The Gaus Group research focuses on developing new super-resolution fluorescence microscopes and analysis routines to understand the decision-making processes of T cells. Single molecule data provide a unique ‘bottom up’ perspective to T cell signalling networks in intact and live cells. With new analysis strategies, they can map where signalling begins and how signals spread through the cells. They also use nanotechnology to control where and when T cells are stimulated.
T cells can distinguish between peptides derived from damaged and infected cells such as cancer cells, and benign ‘self’ peptides derived from healthy cells. The T cell receptor binds to peptides bound to major histocompatibility complexes, so-called peptide-MHC (pMHC) complexes, on the surface of antigen presenting cells. Despite the relatively weak T cell receptor-pMHC binding affinity, T cells can sense and respond to even a single antigenic peptide. This can lead to effector functions including secretion of potent mediators and killing of infected or cancerous cells. However, there are many more self peptides than foreign peptides presented to T cells and in this case, the correct decision for the T cell is to do nothing at all.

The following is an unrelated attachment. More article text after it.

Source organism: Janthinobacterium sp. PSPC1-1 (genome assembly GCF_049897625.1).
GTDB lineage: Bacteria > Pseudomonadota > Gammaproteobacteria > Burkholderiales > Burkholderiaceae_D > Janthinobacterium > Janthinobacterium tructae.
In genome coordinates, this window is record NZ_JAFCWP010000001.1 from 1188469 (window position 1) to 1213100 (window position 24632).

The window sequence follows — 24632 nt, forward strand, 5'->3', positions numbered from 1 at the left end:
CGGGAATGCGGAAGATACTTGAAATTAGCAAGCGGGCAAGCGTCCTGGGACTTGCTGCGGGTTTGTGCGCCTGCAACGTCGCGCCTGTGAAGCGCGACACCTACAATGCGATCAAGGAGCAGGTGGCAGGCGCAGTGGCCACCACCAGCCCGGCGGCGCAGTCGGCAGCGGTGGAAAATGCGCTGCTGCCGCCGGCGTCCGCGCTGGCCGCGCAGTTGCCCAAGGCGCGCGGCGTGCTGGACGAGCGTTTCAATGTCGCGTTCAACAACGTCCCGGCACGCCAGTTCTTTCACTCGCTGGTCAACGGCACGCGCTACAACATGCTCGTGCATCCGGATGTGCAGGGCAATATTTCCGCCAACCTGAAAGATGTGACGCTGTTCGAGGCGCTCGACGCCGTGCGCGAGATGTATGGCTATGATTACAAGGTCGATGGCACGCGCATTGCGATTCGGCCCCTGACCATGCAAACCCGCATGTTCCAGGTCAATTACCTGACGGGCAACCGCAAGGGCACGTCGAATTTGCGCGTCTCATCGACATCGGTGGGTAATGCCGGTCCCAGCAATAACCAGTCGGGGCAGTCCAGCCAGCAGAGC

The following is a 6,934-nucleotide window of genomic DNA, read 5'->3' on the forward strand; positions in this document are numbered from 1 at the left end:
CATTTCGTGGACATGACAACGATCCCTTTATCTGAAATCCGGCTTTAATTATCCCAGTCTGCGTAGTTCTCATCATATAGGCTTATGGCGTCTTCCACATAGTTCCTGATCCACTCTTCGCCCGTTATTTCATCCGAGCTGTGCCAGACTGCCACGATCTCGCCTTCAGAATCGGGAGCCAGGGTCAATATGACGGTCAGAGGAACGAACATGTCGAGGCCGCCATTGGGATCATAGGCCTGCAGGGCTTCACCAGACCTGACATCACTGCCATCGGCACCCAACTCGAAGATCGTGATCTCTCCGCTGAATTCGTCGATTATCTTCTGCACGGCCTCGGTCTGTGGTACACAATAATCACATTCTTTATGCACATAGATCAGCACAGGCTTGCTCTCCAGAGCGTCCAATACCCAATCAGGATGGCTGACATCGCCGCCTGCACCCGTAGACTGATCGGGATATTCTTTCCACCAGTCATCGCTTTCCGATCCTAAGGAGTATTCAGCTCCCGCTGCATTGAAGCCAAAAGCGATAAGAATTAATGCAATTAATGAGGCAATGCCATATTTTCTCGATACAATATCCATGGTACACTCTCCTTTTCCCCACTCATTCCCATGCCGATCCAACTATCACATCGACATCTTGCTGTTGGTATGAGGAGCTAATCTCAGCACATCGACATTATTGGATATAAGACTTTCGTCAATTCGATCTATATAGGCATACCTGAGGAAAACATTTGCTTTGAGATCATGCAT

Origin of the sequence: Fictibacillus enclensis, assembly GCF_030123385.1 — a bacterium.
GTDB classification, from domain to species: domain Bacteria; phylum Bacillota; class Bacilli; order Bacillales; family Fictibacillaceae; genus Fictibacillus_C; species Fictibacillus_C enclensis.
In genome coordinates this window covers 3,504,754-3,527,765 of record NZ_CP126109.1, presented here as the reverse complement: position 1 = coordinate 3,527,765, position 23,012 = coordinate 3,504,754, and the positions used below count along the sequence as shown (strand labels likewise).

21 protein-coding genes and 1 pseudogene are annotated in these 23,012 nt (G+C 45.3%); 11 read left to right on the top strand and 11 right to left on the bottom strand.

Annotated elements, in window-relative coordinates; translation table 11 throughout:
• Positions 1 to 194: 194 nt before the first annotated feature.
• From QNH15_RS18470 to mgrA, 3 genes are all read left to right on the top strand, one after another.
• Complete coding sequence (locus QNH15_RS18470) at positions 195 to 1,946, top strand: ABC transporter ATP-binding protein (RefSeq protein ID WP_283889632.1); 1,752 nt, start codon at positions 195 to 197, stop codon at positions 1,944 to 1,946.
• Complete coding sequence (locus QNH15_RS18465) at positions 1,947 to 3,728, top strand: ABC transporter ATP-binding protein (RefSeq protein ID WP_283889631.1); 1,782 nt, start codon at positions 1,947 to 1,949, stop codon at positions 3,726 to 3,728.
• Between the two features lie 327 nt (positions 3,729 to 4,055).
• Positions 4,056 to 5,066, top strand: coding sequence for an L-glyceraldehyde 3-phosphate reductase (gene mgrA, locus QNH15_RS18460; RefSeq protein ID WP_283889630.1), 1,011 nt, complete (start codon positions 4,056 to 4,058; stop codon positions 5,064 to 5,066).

Despite extensive experimental and mathematical work, we do not understand how pMHC recognition by the T cell receptor initiates intracellular signalling and how the signalling network processes information ultimately leading to T cell fate decisions. This is a central question in peptide-mediated immunity and vaccine development and could help us to identify new avenues for drug design to combat autoimmune diseases and agents for cancer immunotherapy.
“With new single molecule tools, and our formidable team, the only limit to what we can achieve is our imagination,” says Kat.
- How does a T cell distinguish between peptides derived from “self” and “non-self”?
- How does a single antigen recognition event lead to T cell activation?
- Which antigen recognition event leads to immunological memory?
- How do mechanical forces influence T cell receptor signalling?